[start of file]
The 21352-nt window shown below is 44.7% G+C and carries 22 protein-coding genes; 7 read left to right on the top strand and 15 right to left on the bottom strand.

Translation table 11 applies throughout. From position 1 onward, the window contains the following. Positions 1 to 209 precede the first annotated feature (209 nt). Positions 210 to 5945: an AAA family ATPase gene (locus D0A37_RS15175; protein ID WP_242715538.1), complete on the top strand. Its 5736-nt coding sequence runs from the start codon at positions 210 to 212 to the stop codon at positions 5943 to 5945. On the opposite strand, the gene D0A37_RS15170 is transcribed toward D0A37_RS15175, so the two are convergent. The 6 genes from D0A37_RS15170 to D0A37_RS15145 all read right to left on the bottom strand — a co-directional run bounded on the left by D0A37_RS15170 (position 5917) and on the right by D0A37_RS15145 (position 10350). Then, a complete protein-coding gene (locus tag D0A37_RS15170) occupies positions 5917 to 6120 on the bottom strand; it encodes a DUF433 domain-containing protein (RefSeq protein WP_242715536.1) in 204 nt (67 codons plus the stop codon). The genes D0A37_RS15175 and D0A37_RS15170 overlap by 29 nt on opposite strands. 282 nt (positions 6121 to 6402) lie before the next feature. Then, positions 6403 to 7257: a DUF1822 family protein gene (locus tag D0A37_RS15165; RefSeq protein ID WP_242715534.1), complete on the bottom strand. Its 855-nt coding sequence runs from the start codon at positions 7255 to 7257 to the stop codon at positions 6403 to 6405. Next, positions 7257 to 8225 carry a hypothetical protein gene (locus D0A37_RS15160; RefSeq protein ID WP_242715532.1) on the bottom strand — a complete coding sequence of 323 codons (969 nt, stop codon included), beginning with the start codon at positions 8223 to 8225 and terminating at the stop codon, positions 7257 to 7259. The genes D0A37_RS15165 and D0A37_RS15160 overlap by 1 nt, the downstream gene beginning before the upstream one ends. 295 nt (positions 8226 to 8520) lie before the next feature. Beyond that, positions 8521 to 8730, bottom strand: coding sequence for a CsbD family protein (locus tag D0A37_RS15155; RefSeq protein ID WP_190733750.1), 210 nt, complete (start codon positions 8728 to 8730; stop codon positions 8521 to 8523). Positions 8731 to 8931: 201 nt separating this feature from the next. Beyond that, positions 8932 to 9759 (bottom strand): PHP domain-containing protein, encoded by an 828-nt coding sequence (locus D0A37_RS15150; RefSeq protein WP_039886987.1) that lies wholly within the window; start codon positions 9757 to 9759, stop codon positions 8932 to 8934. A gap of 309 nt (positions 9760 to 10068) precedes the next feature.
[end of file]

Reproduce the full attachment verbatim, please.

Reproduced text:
The 21352-nt window shown below is 44.7% G+C and carries 22 protein-coding genes; 7 read left to right on the top strand and 15 right to left on the bottom strand.

Translation table 11 applies throughout. From position 1 onward, the window contains the following. Positions 1 to 209 precede the first annotated feature (209 nt). Positions 210 to 5945: an AAA family ATPase gene (locus D0A37_RS15175; protein ID WP_242715538.1), complete on the top strand. Its 5736-nt coding sequence runs from the start codon at positions 210 to 212 to the stop codon at positions 5943 to 5945. On the opposite strand, the gene D0A37_RS15170 is transcribed toward D0A37_RS15175, so the two are convergent. The 6 genes from D0A37_RS15170 to D0A37_RS15145 all read right to left on the bottom strand — a co-directional run bounded on the left by D0A37_RS15170 (position 5917) and on the right by D0A37_RS15145 (position 10350). Then, a complete protein-coding gene (locus tag D0A37_RS15170) occupies positions 5917 to 6120 on the bottom strand; it encodes a DUF433 domain-containing protein (RefSeq protein WP_242715536.1) in 204 nt (67 codons plus the stop codon). The genes D0A37_RS15175 and D0A37_RS15170 overlap by 29 nt on opposite strands. 282 nt (positions 6121 to 6402) lie before the next feature. Then, positions 6403 to 7257: a DUF1822 family protein gene (locus tag D0A37_RS15165; RefSeq protein ID WP_242715534.1), complete on the bottom strand. Its 855-nt coding sequence runs from the start codon at positions 7255 to 7257 to the stop codon at positions 6403 to 6405. Next, positions 7257 to 8225 carry a hypothetical protein gene (locus D0A37_RS15160; RefSeq protein ID WP_242715532.1) on the bottom strand — a complete coding sequence of 323 codons (969 nt, stop codon included), beginning with the start codon at positions 8223 to 8225 and terminating at the stop codon, positions 7257 to 7259. The genes D0A37_RS15165 and D0A37_RS15160 overlap by 1 nt, the downstream gene beginning before the upstream one ends. 295 nt (positions 8226 to 8520) lie before the next feature. Beyond that, positions 8521 to 8730, bottom strand: coding sequence for a CsbD family protein (locus tag D0A37_RS15155; RefSeq protein ID WP_190733750.1), 210 nt, complete (start codon positions 8728 to 8730; stop codon positions 8521 to 8523). Positions 8731 to 8931: 201 nt separating this feature from the next. Beyond that, positions 8932 to 9759 (bottom strand): PHP domain-containing protein, encoded by an 828-nt coding sequence (locus D0A37_RS15150; RefSeq protein WP_039886987.1) that lies wholly within the window; start codon positions 9757 to 9759, stop codon positions 8932 to 8934. A gap of 309 nt (positions 9760 to 10068) precedes the next feature.